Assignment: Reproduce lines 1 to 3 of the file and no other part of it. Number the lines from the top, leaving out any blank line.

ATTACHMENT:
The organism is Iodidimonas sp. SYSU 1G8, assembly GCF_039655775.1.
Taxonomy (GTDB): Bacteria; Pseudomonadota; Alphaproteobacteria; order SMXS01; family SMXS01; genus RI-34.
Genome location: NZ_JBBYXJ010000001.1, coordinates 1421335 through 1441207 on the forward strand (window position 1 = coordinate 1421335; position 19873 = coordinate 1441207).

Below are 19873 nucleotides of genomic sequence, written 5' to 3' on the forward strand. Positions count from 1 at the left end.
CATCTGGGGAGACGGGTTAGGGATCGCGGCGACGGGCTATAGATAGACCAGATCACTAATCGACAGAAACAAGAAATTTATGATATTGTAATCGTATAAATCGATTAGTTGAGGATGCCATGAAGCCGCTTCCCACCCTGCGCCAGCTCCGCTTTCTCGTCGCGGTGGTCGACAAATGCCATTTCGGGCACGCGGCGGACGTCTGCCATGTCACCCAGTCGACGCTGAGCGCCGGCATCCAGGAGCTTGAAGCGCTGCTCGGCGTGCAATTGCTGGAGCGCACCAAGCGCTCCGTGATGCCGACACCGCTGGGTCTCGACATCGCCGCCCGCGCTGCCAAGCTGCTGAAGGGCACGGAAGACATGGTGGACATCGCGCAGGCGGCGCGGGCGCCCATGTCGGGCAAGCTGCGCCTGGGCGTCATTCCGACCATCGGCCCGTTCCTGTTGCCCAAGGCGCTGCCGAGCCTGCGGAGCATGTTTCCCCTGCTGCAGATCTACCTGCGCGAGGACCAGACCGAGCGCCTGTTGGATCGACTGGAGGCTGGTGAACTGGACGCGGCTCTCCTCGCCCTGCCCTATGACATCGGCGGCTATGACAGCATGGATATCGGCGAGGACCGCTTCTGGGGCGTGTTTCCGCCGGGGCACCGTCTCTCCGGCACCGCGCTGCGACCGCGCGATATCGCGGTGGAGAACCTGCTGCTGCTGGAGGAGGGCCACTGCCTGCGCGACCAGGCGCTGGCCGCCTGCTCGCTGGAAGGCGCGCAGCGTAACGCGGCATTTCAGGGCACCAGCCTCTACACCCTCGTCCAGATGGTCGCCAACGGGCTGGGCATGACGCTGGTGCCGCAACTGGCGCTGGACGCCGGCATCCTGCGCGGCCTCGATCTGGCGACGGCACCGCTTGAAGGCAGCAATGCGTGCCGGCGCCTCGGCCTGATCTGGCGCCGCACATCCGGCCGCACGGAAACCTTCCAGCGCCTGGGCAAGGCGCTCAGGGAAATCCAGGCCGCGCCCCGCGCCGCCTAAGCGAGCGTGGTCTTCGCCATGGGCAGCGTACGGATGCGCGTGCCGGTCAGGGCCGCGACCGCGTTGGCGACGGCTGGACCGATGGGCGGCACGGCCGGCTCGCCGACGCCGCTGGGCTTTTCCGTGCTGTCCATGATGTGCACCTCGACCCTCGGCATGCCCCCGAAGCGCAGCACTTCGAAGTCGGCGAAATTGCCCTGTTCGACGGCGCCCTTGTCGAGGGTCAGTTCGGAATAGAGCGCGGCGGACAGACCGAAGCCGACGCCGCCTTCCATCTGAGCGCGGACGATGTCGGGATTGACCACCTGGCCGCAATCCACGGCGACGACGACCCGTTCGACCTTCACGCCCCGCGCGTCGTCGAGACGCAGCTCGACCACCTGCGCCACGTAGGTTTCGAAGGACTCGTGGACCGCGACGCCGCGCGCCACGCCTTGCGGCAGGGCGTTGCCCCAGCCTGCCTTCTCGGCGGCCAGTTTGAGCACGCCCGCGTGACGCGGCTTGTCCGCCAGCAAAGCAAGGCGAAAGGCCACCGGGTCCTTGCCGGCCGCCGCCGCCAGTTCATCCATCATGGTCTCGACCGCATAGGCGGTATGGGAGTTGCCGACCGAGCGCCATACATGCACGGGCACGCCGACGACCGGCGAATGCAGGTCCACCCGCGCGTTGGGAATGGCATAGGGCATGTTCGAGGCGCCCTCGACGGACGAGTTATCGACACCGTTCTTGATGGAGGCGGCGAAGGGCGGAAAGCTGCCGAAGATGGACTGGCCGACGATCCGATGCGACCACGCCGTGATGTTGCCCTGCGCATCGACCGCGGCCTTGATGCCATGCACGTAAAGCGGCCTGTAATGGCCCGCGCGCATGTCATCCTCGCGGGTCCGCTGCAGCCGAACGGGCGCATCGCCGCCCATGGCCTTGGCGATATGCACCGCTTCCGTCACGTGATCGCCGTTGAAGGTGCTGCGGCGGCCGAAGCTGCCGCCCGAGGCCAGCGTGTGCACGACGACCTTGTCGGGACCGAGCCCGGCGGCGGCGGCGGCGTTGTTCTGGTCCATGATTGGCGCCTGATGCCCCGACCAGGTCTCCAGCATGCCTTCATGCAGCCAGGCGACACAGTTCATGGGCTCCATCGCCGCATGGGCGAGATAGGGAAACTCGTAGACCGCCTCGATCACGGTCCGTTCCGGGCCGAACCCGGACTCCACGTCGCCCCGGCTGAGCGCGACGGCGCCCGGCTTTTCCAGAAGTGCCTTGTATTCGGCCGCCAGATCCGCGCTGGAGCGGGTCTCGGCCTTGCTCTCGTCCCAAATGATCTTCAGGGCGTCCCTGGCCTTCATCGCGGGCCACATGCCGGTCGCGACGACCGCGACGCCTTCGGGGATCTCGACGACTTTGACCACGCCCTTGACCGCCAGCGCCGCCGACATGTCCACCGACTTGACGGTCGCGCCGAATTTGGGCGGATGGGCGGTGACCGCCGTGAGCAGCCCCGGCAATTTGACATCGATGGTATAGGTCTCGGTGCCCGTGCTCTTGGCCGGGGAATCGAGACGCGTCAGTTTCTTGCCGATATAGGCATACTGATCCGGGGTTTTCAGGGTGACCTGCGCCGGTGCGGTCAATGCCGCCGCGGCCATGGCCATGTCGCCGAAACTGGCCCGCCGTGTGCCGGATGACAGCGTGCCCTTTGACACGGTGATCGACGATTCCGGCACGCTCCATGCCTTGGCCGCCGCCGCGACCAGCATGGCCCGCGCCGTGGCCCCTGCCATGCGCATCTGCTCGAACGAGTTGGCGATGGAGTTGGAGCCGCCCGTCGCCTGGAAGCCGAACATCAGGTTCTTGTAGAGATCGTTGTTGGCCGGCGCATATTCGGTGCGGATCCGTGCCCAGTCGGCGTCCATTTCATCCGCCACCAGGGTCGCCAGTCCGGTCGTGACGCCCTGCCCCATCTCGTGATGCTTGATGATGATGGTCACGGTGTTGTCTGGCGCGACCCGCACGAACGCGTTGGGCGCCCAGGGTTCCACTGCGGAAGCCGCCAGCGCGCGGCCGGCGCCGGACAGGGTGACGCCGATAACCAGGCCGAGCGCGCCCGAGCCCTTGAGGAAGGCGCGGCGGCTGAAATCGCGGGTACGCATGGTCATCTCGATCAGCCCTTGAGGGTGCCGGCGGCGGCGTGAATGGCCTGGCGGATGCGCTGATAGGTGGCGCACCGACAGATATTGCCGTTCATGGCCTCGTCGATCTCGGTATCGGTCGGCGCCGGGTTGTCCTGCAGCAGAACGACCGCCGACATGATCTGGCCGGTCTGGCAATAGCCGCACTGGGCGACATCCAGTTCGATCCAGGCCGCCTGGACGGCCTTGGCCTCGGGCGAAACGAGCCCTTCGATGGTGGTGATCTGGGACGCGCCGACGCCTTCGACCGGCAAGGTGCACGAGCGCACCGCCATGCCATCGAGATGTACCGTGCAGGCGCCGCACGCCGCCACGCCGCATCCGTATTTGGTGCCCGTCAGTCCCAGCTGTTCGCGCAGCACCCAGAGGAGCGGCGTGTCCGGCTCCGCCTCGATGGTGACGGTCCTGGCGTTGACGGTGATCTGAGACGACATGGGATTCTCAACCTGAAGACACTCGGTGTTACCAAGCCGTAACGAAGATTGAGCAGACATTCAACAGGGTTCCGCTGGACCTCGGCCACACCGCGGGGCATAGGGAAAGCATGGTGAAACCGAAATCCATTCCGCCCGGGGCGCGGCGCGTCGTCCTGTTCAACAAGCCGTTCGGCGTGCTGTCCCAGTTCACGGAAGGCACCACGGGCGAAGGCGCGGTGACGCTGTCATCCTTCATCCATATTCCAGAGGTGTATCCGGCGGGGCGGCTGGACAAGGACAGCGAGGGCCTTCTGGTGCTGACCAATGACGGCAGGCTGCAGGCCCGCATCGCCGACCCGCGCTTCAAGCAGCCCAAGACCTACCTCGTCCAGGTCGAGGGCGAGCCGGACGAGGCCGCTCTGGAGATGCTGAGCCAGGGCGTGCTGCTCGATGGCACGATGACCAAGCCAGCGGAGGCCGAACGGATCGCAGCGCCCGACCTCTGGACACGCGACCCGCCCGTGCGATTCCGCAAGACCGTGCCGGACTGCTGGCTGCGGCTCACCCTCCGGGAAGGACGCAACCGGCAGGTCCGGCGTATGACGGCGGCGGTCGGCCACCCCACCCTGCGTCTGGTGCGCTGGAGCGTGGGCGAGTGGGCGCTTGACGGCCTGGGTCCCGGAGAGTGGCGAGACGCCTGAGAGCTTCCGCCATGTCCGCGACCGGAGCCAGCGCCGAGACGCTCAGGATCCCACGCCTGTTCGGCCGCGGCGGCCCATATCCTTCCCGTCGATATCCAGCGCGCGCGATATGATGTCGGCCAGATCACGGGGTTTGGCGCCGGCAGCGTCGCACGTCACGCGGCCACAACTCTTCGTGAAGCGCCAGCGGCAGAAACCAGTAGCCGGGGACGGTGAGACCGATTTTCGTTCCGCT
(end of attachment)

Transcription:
The organism is Iodidimonas sp. SYSU 1G8, assembly GCF_039655775.1.
Taxonomy (GTDB): Bacteria; Pseudomonadota; Alphaproteobacteria; order SMXS01; family SMXS01; genus RI-34.
Genome location: NZ_JBBYXJ010000001.1, coordinates 1421335 through 1441207 on the forward strand (window position 1 = coordinate 1421335; position 19873 = coordinate 1441207).